March Madness upsets can be emotional. When you’re a team headlined by future NBA Draft lottery picks, going up against guys who are probably never going to play a minute of professional basketball in their lives, you have to take care of business. And when you don’t, you let millions of people down—particularly the people who faithfully included you in their March Madness brackets.
Very few people ever predict a No. 15 seed knocking off a No. 2, so while it might be cool to see Lehigh beat Duke (and to see Duke lose, for many people), that kind of upset is going to make a dent in a lot of people’s brackets. The possibility of something like that happening is what makes a perfect bracket virtually unattainable.
It’s safe to say we’ll see at least one obscure school get its 15 minutes of fame in this year’s NCAA Tournament, and about a million brackets will suffer as a result. Let’s look back at some of the least predictable games to ever take place: here are the 50 greatest upsets in March Madness history.
50. Michigan State over Murray State (1990)
Okay, this isn’t actually an upset, considering that No. 1 seed Michigan State did defeat No. 16 seed Murray State. But it marks the closest a 16 has ever come to defeating a 1. Murray State forced overtime in this game, but lost 75-71. To this day, no 16 seed has ever won an NCAA tournament game.
49. Morehead State over Louisville (2011)
No. 13 seed Morehead State took No. 4 seed Louisville to the final seconds of their first-round matchup in 2011, coming away with an impressive 62-61 win. According to the record books, this was Rick Pitino’s last appearance in the NCAA tournament for quite some time, since the five seasons prior to that were vacated.
48. La Salle over Kansas State (2013)
No. 13 seed La Salle got off to a flying start against No. 4 seed Kansas State, carrying an 18-point lead into halftime. They didn’t play quite as well in the second half, but they played well enough to come away with a 63-61 win.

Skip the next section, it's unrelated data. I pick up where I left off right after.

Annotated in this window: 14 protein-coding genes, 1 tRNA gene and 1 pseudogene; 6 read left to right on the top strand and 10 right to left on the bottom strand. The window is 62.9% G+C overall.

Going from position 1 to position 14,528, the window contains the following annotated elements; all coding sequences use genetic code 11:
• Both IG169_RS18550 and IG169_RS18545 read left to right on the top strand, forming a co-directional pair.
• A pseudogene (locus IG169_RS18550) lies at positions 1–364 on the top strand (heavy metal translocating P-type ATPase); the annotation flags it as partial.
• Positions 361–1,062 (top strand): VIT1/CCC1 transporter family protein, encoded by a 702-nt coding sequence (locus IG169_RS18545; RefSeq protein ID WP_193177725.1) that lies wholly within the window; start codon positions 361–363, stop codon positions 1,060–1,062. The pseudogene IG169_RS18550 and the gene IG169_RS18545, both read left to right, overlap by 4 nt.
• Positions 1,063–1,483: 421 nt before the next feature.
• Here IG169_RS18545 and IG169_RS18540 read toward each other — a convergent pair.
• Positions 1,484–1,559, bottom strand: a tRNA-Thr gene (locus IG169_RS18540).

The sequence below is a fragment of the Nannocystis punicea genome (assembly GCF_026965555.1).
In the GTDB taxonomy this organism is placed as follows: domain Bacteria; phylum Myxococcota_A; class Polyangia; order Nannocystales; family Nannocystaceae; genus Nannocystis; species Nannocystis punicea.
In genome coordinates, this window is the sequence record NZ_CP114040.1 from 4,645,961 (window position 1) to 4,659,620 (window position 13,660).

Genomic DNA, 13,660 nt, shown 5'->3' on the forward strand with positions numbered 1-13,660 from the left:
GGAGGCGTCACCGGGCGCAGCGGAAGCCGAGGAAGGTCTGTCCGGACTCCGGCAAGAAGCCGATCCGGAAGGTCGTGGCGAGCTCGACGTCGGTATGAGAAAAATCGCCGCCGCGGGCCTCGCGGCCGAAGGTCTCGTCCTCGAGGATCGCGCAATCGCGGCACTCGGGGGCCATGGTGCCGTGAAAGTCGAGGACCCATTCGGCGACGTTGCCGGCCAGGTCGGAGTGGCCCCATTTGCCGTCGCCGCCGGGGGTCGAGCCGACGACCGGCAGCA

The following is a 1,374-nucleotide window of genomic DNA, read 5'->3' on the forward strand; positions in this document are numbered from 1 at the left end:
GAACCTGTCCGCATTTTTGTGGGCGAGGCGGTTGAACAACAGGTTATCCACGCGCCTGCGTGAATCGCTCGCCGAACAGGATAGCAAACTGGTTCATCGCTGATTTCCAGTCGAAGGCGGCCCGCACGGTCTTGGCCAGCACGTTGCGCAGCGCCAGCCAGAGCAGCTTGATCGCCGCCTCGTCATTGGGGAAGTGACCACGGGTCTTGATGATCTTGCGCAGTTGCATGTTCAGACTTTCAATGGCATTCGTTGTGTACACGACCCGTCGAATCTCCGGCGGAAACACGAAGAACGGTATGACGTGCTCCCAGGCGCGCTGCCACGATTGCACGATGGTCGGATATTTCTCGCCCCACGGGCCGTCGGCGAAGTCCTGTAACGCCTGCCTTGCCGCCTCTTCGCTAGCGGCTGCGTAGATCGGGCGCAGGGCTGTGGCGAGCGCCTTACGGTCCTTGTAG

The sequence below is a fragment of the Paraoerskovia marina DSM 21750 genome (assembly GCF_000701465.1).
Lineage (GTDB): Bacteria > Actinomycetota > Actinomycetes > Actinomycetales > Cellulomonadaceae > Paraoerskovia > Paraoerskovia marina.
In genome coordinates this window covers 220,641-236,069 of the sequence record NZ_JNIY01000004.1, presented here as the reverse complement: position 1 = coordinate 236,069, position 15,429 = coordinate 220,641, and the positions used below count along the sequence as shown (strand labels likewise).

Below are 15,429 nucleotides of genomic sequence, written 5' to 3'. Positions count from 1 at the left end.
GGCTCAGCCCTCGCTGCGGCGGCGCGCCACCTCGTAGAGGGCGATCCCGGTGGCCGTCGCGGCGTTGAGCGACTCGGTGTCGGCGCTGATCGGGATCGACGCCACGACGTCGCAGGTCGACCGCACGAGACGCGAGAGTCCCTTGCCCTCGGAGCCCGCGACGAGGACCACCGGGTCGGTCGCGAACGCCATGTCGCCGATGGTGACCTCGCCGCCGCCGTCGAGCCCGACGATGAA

47. Ohio over Michigan (2012)
The Ohio Bobcats made a stunning run to the Sweet Sixteen as a No. 13 seed in 2012, catapulted by an impressive 65-60 upset against No. 4 Michigan. It was the school’s first Sweet Sixteen appearance since 1964, and just its second NCAA tournament win since 1984.
46. Weber State over North Carolina (1999)
Weber State is one of the best mid-major teams in the NCAA: The school has made the tournament 16 times, and has advanced past the second round five times. For a long time, however, knocking off a national powerhouse like North Carolina seemed out of the question.
That all changed in ‘99 though, when the No. 13 seeded Wildcats took down the No. 4 seeded Tar Heels, 76-74, in the biggest win in Weber State program history.
45. Davidson over Georgetown (2008)
Stephen Curry first burst onto the national scene in 2008, when he took a No. 10 seeded Davidson team all the way to the Elite Eight. The team shockingly upset No. 2 seed Georgetown 74-70 in the second round that year, behind 30 points from the “Baby-Faced Assassin.”
44. Texas Western over Kentucky (1966)
Texas Western dominated all season to the tune of a 27-1 record, but were considered underdogs against No. 1 overall seed Kentucky. This came in part because Kentucky, coached by Adolph Rupp, was clearly the best team in the country; but it also came in part because of the Miners’ all-black starting lineup. (They were the first major college sports team to feature one.)
The Miners overcame racism and the threat of an Adolph Rupp-coached Kentucky team to win the national championship, 72-65, and struck a major and well-needed blow to racism in sports.
43. Villanova over Memphis (1985)
Villanova’s Cinderella run to the Final Four as a No. 8 seed faced its biggest threat to that point against No. 2 seeded Memphis. They had gone 31-3 in the regular season, and were a No. 2 seed in the tournament—compared to Villanova, who went just 23-10 in the regular season. But ‘Nova won the game, 52-45, and advanced to play Georgetown in the championship.
42. Chattanooga over Georgia (1997)
Georgia finished the year ranked 17th in the nation, and earned a generous No. 3 seed from the committee. The Bulldogs couldn’t cash in on the generous seeding, however, as Chattanooga shockingly pulled off a 73-70 upset. The Mocs also won the following weekend against No. 6 seed Illinois, to make it all the way to the Sweet Sixteen.